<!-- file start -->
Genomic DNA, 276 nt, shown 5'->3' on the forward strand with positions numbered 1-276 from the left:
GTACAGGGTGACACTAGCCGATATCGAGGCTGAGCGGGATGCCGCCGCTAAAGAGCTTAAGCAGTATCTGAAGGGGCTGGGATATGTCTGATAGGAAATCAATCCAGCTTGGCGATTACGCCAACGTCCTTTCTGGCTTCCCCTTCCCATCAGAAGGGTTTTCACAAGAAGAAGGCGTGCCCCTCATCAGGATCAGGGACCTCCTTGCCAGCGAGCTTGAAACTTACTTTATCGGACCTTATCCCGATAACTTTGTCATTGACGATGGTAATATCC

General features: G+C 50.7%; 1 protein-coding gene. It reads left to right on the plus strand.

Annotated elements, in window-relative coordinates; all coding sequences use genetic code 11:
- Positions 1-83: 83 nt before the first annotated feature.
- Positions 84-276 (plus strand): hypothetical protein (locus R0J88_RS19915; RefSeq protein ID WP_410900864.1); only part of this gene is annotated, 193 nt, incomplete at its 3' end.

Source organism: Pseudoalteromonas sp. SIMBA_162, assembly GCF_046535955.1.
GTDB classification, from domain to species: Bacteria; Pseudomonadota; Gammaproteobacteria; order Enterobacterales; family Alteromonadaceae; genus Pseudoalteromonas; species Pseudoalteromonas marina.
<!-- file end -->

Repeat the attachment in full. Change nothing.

Genomic DNA, 276 nt, shown 5'->3' on the forward strand with positions numbered 1-276 from the left:
GTACAGGGTGACACTAGCCGATATCGAGGCTGAGCGGGATGCCGCCGCTAAAGAGCTTAAGCAGTATCTGAAGGGGCTGGGATATGTCTGATAGGAAATCAATCCAGCTTGGCGATTACGCCAACGTCCTTTCTGGCTTCCCCTTCCCATCAGAAGGGTTTTCACAAGAAGAAGGCGTGCCCCTCATCAGGATCAGGGACCTCCTTGCCAGCGAGCTTGAAACTTACTTTATCGGACCTTATCCCGATAACTTTGTCATTGACGATGGTAATATCC

General features: G+C 50.7%; 1 protein-coding gene. It reads left to right on the plus strand.

Annotated elements, in window-relative coordinates; all coding sequences use genetic code 11:
- Positions 1-83: 83 nt before the first annotated feature.
- Positions 84-276 (plus strand): hypothetical protein (locus R0J88_RS19915; RefSeq protein ID WP_410900864.1); only part of this gene is annotated, 193 nt, incomplete at its 3' end.

Source organism: Pseudoalteromonas sp. SIMBA_162, assembly GCF_046535955.1.
GTDB classification, from domain to species: Bacteria; Pseudomonadota; Gammaproteobacteria; order Enterobacterales; family Alteromonadaceae; genus Pseudoalteromonas; species Pseudoalteromonas marina.